Customer’s often ask this question during estimates and we thought our answer might be useful to others as well.
Customer: “Which Direction Should You Run Your Wood Flooring?”
There’s a ton of factors to consider when going to through the process of adding new hardwood floors to your home. Wood species, stain color, and board width, just to name a few considerations. One that homeowners are often clueless about is: “Which direction you should you run your wood flooring?” We thought our answer would help shed some light and be helpful for those going through the hardwood installation process.
To begin, it’s beneficial to understand that longer boards create a more captivating design and are preferred over shorter boards. Because of this, the cheaper the flooring, the shorter the boards. So you’ll want to include long boards in your layout so that it looks high-quality.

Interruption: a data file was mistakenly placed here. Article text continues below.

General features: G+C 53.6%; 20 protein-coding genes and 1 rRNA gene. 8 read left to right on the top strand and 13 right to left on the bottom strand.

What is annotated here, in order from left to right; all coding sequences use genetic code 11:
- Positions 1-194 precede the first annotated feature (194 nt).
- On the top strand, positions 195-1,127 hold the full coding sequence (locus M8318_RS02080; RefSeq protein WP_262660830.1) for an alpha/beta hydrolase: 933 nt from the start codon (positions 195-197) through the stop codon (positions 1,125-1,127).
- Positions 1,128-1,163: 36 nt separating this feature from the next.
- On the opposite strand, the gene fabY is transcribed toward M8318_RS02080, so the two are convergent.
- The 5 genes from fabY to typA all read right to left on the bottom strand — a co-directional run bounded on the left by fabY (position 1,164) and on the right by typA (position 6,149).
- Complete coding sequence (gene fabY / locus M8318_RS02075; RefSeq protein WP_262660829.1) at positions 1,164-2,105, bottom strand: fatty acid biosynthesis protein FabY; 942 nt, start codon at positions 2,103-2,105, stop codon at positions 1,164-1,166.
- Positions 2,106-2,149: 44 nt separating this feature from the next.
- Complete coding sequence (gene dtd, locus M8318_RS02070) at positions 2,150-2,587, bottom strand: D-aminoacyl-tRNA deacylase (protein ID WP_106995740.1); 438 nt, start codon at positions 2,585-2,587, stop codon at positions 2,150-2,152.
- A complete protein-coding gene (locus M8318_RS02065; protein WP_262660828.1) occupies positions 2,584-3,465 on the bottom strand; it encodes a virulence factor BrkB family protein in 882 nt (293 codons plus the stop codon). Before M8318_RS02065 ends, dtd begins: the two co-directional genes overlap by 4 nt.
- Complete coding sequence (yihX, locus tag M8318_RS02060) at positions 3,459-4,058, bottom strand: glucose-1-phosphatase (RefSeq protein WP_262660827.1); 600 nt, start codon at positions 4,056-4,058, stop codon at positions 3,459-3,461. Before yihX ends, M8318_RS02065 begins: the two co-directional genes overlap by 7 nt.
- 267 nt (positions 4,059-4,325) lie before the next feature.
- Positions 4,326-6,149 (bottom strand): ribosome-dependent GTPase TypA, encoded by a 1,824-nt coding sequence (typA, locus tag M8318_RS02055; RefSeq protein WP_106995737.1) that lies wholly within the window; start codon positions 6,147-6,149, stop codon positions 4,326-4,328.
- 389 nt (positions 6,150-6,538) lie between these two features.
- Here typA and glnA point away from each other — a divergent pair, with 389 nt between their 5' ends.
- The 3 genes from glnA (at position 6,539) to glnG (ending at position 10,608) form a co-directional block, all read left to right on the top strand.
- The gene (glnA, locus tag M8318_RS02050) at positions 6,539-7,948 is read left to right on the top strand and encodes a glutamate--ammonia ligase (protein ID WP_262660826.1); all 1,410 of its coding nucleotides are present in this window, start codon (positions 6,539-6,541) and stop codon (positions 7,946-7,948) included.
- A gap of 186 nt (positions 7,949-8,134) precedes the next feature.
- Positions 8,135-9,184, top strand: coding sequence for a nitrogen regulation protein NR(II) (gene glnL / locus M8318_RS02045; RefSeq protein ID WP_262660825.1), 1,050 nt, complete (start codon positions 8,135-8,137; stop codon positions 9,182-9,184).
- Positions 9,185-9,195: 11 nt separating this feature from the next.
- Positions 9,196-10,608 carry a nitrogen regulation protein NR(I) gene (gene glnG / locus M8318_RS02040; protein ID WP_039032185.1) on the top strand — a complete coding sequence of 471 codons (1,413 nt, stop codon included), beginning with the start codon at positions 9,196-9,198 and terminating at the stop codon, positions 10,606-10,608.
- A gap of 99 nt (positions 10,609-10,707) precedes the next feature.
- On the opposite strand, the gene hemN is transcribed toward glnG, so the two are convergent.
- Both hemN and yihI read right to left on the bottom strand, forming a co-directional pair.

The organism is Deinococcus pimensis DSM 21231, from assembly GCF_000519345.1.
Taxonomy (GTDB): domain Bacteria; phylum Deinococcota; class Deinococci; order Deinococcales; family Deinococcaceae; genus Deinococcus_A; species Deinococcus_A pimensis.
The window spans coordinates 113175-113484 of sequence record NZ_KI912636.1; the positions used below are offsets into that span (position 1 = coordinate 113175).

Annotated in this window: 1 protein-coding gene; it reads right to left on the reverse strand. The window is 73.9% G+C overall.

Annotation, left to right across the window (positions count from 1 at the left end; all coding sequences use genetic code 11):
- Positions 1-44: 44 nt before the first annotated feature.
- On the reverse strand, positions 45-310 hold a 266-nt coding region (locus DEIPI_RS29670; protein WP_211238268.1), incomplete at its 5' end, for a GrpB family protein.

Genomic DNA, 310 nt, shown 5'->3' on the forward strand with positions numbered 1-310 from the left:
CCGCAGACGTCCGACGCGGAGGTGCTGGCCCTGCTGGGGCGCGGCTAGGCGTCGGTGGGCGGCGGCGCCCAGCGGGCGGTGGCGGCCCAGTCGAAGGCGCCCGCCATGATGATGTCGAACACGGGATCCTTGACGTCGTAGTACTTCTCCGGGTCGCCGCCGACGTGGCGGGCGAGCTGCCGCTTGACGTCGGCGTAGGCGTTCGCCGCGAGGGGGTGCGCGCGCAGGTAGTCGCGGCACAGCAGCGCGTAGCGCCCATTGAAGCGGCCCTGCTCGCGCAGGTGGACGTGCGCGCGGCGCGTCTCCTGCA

Therefore, the most popular and suggested way of laying out your long hardwood boards is to have them that run perpendicular to the front door. Ideally, you’ll want the plants to run all the way to the back of the house — similar to a bowling alley. Your chosen flooring professional will be able to help you customize the design by taking into account your home’s layout and the budget allocated for the project.
However, because every home is unique and presents different circumstances, there can be are many exceptions. A common exception to that rule would be if your interested in using a custom inlay, special design, or board — in which case, the direction of the boards would be impacted. Another exception would be if you’re installation will need to transition into existing flooring. Your local flooring pro will have differing recommendations depending on how these two areas of your home meet.
Ultimately the direction of your wood floor will depend on the architecture and layout of your home. The information we’ve provided is a brief introduction into the factors to consider. Your chosen hardwood pro will be able to office additional advice regarding the unique aspects of your home and how they influence the layout of your new flooring. And as we always recommend, be sure that your local flooring professional is NWFA certified and you can trust that they’ll be able to competently guide your through the design process.